As winter gave way to spring, nature did not give any signs in relation to what the people of the world were going through. As trees and flowers bloomed just like they do every spring, the people accustomed to witnessing the awe-inspiring transformation on display each spring were experiencing a transformation of their own.
Social distancing measures enacted during the COVID-19 outbreak in late-winter 2020 forced many people to stay home, only venturing outside to run routine errands like buying groceries or filling prescriptions. People were urged to stay home to help prevent the COVID-19 virus from spreading, and those recommendations included people exhibiting mild symptoms of illness.
As spring hit its stride and pollen counts climbed, many people wondered if certain symptoms they were experiencing were byproducts of seasonal allergies or the COVID-19 virus. The Centers for Disease Control and Prevention note that it's easy to mistake common allergy symptoms for COVID-19, and that's especially so given the level of concern many people have about the novel coronavirus that has already claimed thousands of victims across the globe. But it's important that people recognize the symptoms of allergies and COVID-19 are different. The following are some symptoms of allergies and some of COVID-19, courtesy of the CDC and the Mayo Clinic.
Â· Itchy eyes
Â· Stuffy nose
Doctors advise people who are exhibiting potential allergy symptoms to pay attention to their body temperatures. People with allergies very rarely experience fever, so the absence of fever, even if other symptoms of allergies are present, might indicate that a person is suffering from allergies and not COVID-19. In addition, allergy symptoms tend to be mild and recur year after year around the same time, such as when plants bloom in spring and summer. So if symptoms that are currently present are the same ones a person confronts every year, then he or she is likely suffering from allergies and not COVID-19. People can err on the side of caution by discussing their symptoms and history with their physicians.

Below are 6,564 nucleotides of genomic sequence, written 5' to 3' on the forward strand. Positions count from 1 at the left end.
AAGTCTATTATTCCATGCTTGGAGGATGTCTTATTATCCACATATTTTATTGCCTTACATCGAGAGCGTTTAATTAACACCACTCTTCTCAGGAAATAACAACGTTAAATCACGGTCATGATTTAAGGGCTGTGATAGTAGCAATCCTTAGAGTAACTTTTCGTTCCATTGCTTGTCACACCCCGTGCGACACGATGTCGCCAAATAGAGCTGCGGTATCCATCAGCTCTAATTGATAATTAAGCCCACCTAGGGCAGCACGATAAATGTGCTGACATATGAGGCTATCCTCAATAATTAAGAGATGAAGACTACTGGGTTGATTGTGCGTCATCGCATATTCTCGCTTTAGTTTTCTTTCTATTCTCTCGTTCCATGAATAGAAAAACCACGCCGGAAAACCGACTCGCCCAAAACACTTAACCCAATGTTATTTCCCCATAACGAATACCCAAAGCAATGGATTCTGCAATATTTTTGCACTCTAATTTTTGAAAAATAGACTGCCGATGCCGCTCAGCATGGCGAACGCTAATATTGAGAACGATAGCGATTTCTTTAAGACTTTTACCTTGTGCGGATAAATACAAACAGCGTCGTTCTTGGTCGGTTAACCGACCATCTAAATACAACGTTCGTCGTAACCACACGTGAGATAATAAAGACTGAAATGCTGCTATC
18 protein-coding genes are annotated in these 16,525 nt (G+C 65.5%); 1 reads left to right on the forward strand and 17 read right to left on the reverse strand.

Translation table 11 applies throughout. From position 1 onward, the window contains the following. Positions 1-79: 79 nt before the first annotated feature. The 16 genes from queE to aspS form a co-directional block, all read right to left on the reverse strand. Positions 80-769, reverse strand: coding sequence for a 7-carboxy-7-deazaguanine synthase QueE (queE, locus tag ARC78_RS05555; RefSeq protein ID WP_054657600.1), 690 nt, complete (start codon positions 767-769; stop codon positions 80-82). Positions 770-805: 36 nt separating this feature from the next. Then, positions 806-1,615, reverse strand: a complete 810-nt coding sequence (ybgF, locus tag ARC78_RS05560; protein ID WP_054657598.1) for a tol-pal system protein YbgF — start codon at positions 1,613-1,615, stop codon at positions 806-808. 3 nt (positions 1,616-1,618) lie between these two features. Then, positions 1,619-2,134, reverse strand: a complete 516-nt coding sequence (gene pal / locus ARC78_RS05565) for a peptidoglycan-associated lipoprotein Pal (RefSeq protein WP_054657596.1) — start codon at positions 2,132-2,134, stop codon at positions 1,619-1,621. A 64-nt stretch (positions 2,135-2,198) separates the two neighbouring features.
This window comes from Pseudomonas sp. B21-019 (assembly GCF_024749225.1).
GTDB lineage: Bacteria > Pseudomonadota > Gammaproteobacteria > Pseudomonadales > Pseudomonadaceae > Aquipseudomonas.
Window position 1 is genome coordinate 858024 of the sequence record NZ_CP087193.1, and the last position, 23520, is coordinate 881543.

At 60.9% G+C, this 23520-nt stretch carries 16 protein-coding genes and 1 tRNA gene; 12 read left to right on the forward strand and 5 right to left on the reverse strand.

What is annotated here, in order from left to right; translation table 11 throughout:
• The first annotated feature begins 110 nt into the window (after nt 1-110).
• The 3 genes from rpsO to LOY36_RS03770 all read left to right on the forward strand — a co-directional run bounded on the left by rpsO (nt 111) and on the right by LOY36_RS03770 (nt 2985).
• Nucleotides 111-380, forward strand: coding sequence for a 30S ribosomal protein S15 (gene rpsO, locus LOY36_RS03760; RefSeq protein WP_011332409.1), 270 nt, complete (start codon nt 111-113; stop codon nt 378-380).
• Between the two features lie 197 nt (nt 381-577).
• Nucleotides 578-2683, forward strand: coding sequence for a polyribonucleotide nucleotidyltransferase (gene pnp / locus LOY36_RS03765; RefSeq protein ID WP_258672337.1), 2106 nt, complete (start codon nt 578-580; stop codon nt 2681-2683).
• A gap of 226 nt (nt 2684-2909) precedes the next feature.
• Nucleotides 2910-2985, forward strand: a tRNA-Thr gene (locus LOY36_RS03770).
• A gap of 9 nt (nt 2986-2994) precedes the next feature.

Â· Shortness of breath
Some asthma sufferers experience shortness of breath as a result of allergies, so people with asthma should consider that before assuming they have COVID-19. Discussing shortness of breath with a physician can help asthma sufferers gain more clarity on their condition.
While symptoms of allergies and COVID-19 are different, the CDC notes that people suffering from the flu may experience the same symptoms experienced by people with the coronavirus. Symptoms such as fever, fatigue, body aches, and cough can affect both flu and COVID-19 sufferers, so people experiencing these symptoms should contact their physicians.
It's easy to mistake common allergy symptoms as indicative of the presence of the COVID-19 virus. But the symptoms of each condition are different. Learn more at https://www.cdc.gov/coronavirus/2019-ncov/symptoms-testing/symptoms.html